Deep learning is machine learning, and machine learning is artificial intelligence. But how do they fit together (and how do you get started learning)?
Even if you’re not involved in the world of data science, you’ve probably heard the terms artificial intelligence (AI), machine learning, and deep learning thrown around in recent years. Sometimes, they’re even used interchangeably. While related, each of these terms has its own distinct meaning, and they're more than just buzzwords used to describe self-driving cars.
In broad terms, deep learning is a subset of machine learning, and machine learning is a subset of artificial intelligence. You can think of them as a series of overlapping concentric circles, with AI occupying the largest, followed by machine learning, then deep learning. In other words, deep learning is AI, but AI is not deep learning.
Thanks to pop culture depictions from 2001: A Space Odyssey to The Terminator, many of us have some conception of AI. Oxford Languages defines AI as “the theory and development of computer systems able to perform tasks that normally require human intelligence.” Britannica offers a similar definition: “the ability of a digital computer or computer-controlled robot to perform tasks commonly associated with intelligent beings.”
Machine learning and deep learning are both types of AI. In short, machine learning is AI that can automatically adapt with minimal human interference. Deep learning is a subset of machine learning that uses artificial neural networks to mimic the learning process of the human brain.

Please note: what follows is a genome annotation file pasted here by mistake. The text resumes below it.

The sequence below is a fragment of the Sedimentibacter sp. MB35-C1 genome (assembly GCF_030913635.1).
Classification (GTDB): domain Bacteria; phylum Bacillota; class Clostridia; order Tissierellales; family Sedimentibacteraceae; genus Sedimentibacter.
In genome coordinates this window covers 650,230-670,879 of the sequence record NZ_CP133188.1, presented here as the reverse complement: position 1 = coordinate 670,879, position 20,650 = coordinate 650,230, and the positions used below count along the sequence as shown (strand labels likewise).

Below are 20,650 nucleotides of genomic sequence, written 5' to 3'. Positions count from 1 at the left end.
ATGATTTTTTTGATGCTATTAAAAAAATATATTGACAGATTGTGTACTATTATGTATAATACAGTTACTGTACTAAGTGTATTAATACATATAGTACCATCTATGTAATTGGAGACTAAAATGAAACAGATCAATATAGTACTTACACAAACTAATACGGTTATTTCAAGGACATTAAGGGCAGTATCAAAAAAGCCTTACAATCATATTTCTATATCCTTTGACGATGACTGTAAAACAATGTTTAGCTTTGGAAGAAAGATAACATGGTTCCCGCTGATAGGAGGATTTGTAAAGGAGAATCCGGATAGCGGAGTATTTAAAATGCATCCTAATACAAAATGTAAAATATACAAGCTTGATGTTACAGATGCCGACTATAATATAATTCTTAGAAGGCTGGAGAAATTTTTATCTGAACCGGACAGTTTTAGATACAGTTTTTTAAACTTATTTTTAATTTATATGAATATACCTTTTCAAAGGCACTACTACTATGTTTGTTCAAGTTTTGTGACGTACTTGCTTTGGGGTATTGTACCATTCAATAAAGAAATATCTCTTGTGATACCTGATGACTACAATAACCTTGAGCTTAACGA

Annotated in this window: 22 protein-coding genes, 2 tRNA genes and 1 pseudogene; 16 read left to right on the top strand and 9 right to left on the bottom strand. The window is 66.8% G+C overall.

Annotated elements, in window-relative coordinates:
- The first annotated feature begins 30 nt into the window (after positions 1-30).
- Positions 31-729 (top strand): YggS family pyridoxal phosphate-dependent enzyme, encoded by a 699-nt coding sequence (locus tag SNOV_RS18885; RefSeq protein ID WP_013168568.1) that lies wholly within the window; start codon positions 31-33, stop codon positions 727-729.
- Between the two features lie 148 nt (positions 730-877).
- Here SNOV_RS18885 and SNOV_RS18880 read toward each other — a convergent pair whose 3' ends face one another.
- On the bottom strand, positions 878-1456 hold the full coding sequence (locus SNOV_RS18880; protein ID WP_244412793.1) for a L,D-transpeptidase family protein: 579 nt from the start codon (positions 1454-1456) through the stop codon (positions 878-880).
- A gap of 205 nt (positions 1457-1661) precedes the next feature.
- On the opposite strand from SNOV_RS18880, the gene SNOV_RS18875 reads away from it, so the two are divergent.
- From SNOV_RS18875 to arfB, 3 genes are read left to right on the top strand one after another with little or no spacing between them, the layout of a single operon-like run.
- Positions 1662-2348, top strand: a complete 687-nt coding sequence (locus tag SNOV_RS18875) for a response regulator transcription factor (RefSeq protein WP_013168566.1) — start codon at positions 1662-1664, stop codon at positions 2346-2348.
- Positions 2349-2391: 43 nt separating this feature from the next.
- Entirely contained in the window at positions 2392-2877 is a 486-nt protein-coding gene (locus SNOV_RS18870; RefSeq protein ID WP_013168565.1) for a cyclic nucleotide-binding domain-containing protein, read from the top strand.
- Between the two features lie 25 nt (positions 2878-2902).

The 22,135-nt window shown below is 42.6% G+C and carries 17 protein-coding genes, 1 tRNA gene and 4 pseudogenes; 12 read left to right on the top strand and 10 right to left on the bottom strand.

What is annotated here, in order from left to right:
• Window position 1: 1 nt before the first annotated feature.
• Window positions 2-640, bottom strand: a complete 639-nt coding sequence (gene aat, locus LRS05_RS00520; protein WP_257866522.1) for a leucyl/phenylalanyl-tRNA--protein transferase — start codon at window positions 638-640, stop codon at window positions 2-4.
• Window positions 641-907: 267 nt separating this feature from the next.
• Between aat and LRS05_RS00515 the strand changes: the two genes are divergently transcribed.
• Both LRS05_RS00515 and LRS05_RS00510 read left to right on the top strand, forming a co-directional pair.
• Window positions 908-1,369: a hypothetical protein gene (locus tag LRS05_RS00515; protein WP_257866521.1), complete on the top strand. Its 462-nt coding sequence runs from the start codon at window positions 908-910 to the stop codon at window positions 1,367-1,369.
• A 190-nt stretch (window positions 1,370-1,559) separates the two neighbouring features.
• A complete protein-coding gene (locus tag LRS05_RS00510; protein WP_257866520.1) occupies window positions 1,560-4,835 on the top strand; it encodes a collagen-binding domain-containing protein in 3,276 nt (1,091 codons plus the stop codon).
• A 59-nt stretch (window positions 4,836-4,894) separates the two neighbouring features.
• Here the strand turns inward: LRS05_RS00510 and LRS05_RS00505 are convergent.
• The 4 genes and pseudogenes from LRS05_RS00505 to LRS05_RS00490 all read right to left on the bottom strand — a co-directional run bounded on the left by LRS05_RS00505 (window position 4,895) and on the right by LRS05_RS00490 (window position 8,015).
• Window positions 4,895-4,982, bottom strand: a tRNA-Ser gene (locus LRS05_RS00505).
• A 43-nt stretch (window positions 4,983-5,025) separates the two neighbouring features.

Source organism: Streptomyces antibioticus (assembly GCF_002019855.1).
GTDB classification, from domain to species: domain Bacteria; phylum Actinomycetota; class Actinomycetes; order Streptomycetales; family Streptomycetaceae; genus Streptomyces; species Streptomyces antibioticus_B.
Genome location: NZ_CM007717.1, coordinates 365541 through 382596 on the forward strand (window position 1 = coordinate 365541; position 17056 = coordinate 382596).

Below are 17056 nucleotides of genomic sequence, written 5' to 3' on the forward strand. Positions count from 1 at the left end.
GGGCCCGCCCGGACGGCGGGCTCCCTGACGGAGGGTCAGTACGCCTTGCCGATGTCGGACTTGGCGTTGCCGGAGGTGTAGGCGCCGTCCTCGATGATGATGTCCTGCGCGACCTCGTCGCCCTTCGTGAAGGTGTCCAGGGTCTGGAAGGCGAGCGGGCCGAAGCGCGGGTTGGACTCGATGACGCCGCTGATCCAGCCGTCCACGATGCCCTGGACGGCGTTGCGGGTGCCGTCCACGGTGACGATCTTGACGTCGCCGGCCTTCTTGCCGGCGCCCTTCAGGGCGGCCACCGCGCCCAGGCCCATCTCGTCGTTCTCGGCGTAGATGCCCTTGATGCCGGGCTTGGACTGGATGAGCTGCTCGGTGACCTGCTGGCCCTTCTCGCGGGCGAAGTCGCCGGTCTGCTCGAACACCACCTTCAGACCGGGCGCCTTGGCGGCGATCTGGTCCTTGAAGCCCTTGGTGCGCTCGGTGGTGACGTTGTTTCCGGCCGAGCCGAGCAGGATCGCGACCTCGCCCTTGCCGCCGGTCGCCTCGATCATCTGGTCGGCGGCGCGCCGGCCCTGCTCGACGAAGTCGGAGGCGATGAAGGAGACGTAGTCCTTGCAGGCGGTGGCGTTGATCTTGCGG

Take a look at these key differences before we dive in further.
|Machine learning||Deep learning|
|A subset of AI||A subset of machine learning|
|Can train on smaller data sets||Requires large amounts of data|
|Requires more human intervention to correct and learn||Learns on its own from environment and past mistakes|
|Shorter training and lower accuracy||Longer training and higher accuracy|
|Makes simple, linear correlations||Makes non-linear, complex correlations|
|Can train on a CPU (central processing unit)||Needs a specialized GPU (graphics processing unit) to train|
Natural language processing (NLP) is another branch of machine learning that deals with how machines can understand human language. You can find this type of machine learning with technologies like virtual assistants (Siri, Alexa, and Google Assist), business chatbots, and speech recognition software.
At its most basic level, the field of artificial intelligence uses computer science and data to enable problem solving in machines.